Mitt Romney's choice of Rep. Paul Ryan to be his running mate on the Republican ticket will help win Jewish votes. For the Democrats.
For all the talk among pundits of Mitt Romney’s charisma problem, Romney’s Jewish supporters say what’s most inspiring about the Republican presidential candidate is that he actually does rather than just talk.
Michele Bachmann in a bathroom confronted by two lesbians and screaming for help, or Bachmann at the Western Wall surrounded by Jews and weeping with joy.
A poll based on a small sample suggests that Jewish identification with Republicans has surged.
The American Jewish Committee survey published Thursday shows the Democratic presidential nominee still hovering around 60 percent among Jewish voters. His big problem: the undecideds.
Brief descriptions of Republican and Democratic presidential candidates and their likely appeal amongst Jewish voters.
What will it take to convince politicians that Jewish voters care about a wide range of issues, not just Israel?
Letters to the Editor.
By what criteria should Jewish voters select Los Angeles' next mayor? The March 8 election is looming as a referendum on first-term incumbent James K. Hahn.
As professor Raphael J. Sonenshein of California State University, Fullerton noted in an earlier Jewish Journal column, the Jewish community seems split mostly among three candidates.
There's nothing as risky as end-of-year predictions, as 2004 so painfully demonstrated.
The race for the Democratic presidential nomination has taken a fateful turn in the past several weeks. The rise -- or re-emergence -- of Sen.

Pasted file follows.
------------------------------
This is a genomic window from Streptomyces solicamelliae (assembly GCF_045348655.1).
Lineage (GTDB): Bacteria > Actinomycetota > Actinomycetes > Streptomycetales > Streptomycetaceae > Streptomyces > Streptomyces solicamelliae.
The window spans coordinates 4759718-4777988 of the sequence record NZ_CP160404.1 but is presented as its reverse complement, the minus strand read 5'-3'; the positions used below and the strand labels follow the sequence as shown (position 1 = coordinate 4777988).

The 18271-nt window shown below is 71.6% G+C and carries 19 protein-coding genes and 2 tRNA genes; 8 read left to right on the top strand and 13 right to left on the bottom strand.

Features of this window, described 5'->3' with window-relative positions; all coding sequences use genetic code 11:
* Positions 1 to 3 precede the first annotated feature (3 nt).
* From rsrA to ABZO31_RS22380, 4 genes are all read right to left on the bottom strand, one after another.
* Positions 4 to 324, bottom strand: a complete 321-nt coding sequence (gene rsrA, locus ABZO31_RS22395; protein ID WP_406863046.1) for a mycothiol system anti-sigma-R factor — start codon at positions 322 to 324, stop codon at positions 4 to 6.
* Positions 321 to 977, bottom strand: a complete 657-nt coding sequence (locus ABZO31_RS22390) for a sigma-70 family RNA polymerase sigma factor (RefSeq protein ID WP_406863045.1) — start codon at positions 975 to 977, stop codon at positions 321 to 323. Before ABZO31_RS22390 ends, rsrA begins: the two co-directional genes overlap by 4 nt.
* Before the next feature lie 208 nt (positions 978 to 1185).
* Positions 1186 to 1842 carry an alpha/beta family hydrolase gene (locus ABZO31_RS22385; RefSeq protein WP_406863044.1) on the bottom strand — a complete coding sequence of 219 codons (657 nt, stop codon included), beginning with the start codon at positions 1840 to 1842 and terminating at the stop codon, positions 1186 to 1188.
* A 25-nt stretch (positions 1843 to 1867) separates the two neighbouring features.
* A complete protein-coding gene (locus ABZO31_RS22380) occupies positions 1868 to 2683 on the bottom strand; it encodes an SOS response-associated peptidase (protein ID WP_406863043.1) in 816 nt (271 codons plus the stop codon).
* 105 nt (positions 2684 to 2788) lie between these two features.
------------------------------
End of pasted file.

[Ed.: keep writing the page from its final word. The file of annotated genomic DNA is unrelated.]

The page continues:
John Kerry of Massachusetts, the decline of former Vermont Gov. Howard Dean and the withdrawal of Sen. Joe Lieberman make the quadrennial dream of Republicans that Jewish voters will vote Republican more difficult to achieve.
Four years ago, he was the toast of the Jewish world, the favorite son who became a symbol of opportunity for American Jews in the United States.
But when he went out on his own this time around, Sen. Joseph Lieberman (D-Conn.) failed to catch on as a top-tier candidate.
Jewish voters are an important constituency in national elections, concentrated in such electoral vote-rich states as California, New York, Florida and Illinois. However, they are even more important in the struggle for the Democratic presidential nomination, comprising an important share of the vote in key Democratic primaries. For Jewish Democrats, the 2004 nomination race is providing some very difficult choices.
Contrary to the ever-hopeful predictions of the Republicans, Jewish voters proved remarkably resistant to change in this month's congressional voting.